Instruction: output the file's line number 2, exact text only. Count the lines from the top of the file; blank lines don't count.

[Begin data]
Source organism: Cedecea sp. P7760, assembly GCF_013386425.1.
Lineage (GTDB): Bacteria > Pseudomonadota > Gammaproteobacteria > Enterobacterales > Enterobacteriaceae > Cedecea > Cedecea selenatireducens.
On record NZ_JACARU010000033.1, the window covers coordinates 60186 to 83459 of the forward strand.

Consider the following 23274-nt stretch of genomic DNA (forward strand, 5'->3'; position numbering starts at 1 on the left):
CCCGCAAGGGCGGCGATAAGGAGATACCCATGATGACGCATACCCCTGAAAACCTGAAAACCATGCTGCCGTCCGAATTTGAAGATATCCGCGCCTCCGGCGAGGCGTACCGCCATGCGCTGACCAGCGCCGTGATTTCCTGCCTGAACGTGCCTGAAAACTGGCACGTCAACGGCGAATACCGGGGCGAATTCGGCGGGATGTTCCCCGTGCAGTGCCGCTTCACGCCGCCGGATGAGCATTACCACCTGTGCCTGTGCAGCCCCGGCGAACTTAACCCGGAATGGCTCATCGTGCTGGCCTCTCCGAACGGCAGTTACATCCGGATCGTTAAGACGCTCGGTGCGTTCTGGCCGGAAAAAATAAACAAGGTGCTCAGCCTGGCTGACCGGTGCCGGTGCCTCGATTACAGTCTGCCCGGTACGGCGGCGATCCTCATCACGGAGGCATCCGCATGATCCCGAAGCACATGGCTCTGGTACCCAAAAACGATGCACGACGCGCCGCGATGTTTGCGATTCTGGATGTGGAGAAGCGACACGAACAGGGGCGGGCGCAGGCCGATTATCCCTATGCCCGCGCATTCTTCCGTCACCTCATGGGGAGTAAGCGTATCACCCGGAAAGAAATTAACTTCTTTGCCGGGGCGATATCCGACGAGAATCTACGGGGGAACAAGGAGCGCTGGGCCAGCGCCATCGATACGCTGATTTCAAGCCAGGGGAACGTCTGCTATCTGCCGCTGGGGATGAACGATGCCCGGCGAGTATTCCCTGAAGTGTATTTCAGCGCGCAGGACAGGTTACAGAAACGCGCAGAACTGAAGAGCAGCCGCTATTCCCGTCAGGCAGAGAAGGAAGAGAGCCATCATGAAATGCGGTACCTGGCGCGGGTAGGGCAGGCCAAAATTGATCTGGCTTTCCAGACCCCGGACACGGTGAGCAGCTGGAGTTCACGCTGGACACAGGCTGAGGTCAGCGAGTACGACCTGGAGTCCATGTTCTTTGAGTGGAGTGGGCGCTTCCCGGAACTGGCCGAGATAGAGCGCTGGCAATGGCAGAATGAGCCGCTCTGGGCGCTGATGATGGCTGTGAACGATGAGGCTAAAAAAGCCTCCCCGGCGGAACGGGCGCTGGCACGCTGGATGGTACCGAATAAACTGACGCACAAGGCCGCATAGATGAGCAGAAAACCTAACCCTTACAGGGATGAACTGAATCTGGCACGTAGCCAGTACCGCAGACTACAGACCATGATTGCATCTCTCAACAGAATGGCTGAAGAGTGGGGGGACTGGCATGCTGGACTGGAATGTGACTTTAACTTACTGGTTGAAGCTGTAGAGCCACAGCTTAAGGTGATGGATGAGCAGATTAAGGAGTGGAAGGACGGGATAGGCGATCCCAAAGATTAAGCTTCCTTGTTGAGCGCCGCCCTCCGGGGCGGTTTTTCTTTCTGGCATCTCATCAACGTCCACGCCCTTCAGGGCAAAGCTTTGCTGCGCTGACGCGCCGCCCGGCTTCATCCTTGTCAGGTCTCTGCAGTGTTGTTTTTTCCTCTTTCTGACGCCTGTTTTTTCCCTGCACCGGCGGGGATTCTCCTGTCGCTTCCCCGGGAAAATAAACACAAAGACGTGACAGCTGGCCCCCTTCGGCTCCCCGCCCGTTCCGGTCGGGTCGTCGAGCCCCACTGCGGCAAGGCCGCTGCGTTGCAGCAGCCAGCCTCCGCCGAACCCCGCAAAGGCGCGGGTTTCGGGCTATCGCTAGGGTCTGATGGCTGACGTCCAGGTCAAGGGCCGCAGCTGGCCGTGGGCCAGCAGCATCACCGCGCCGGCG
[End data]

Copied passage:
Lineage (GTDB): Bacteria > Pseudomonadota > Gammaproteobacteria > Enterobacterales > Enterobacteriaceae > Cedecea > Cedecea selenatireducens.